The nuclear meltdowns at Fukushima earlier this year shocked the world, but they shocked the Japanese people even more. For years they’ve been earnestly reassured by their governments and the energy companies that atomic power was safe, clean and cheap.
Industry drove a well-oiled marketing machine, backed by buckets of government cash. A largely compliant, unquestioning media toed the line. For heavily industrialised, gadget and appliance obsessed, energy-hungry Japan, nuclear was the future.
Opponents were savaged and consigned to the fringe.
Then the earth shook, tsunamis hurtled onto the coast sweeping away communities, seriously damaging a huge, seaside power plant thought indestructible and – suddenly – Japan was in the grip of the worst nuclear disaster since Chernobyl.
With the radiation clouds and plumes came a dramatic shift in opinion as confidence in the nuclear industry crashed.
She’d never want it this way but it was nevertheless vindication for people like Atsuko Ogasawara. Many in her fishing community had decided to take compensation payments and buyouts from a power company busily establishing a nuclear plant on the town’s outskirts. The Ogasawaras weren’t among them.
First Atsuko’s mother refused to take the company’s ever escalating offers of cash for her small wooden home. Then when she died, Atsuko continued the resistance. Her’s is the last home standing – all but enveloped by the power plant – but she’s not giving in. And her stand is inspiring others across Japan mobilising against the construction of nuclear power plants.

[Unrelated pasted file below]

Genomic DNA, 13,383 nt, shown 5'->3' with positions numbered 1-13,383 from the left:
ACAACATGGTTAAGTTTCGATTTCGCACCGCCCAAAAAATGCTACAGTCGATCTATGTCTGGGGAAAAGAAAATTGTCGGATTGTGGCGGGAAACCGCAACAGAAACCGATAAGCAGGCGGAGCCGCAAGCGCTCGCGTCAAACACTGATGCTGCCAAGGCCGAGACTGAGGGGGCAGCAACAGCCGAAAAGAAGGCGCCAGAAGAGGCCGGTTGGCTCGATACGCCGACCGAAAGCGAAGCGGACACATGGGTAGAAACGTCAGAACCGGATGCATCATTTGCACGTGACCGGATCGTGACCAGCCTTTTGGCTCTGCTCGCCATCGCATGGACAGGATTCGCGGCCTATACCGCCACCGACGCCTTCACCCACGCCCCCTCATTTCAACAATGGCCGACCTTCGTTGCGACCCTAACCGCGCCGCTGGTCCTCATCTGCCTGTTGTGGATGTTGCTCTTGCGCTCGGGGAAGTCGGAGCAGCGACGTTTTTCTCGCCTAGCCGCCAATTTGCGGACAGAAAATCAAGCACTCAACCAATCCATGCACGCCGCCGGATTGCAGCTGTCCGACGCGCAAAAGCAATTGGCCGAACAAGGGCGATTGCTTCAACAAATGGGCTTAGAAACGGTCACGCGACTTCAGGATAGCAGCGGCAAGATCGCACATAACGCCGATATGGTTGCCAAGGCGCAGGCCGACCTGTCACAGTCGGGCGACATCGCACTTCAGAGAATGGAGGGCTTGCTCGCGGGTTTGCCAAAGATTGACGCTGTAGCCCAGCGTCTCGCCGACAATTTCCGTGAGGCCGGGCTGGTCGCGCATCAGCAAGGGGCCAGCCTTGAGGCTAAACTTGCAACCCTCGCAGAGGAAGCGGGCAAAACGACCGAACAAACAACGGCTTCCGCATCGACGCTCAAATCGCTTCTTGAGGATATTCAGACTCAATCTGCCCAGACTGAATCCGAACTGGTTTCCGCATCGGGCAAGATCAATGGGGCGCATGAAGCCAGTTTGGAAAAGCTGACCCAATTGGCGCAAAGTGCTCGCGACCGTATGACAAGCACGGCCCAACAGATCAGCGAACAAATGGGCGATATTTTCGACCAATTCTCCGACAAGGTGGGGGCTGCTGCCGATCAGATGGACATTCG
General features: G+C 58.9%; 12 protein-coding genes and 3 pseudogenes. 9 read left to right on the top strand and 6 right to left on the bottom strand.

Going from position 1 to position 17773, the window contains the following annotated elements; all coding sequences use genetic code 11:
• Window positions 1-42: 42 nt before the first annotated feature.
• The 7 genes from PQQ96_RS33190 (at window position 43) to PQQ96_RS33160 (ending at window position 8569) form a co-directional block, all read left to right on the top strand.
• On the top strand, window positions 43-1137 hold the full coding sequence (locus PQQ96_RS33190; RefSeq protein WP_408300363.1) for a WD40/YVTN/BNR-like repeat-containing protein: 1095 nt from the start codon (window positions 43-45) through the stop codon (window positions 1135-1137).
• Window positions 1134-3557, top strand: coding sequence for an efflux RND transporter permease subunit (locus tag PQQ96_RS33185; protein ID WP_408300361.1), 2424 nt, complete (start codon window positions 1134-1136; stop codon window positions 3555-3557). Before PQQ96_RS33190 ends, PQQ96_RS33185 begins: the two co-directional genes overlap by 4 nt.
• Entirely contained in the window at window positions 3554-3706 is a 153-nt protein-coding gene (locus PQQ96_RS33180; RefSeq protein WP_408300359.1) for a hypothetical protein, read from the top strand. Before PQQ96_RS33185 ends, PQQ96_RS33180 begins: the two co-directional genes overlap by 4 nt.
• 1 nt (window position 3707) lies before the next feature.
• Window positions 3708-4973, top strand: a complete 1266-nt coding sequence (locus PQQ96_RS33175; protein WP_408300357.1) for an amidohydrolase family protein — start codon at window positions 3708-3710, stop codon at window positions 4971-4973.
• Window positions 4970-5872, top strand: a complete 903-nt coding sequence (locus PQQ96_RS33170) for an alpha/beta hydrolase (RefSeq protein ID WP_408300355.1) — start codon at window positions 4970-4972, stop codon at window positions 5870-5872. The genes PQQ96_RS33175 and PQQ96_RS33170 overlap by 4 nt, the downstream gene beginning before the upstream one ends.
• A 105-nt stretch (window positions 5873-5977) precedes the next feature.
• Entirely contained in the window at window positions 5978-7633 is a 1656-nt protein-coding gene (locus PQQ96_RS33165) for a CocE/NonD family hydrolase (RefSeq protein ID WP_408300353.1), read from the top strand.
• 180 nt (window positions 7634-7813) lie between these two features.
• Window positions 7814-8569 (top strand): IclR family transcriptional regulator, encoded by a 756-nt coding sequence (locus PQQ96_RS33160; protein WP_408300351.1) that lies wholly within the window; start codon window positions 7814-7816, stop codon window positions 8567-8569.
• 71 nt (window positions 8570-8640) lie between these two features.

North Asia Correspondent Mark Willacy – who’s spent much of this year reporting on the quake, tsunami and the consequential Fukushima incident travels to meet Atsuko Ogasawara and on to other anti-nuclear stand-offs across Japan where the resistance has been inspired by her tenacity and emboldened by the deepening national concern about industry and government guarantees about safety.
Along the way Willacy finds himself suiting-up and heading into what many believe to be the world’s most dangerous nuclear plant – Hamaoka – which sits on several major active fault lines. The area is due for what some expect to be a magnitude 8 earthquake. “If ever there was going to be another Fukushima disaster” Willacy notes, “ it’s likely it would happen here”.
Author: Mark Willacy,
Source: ABC News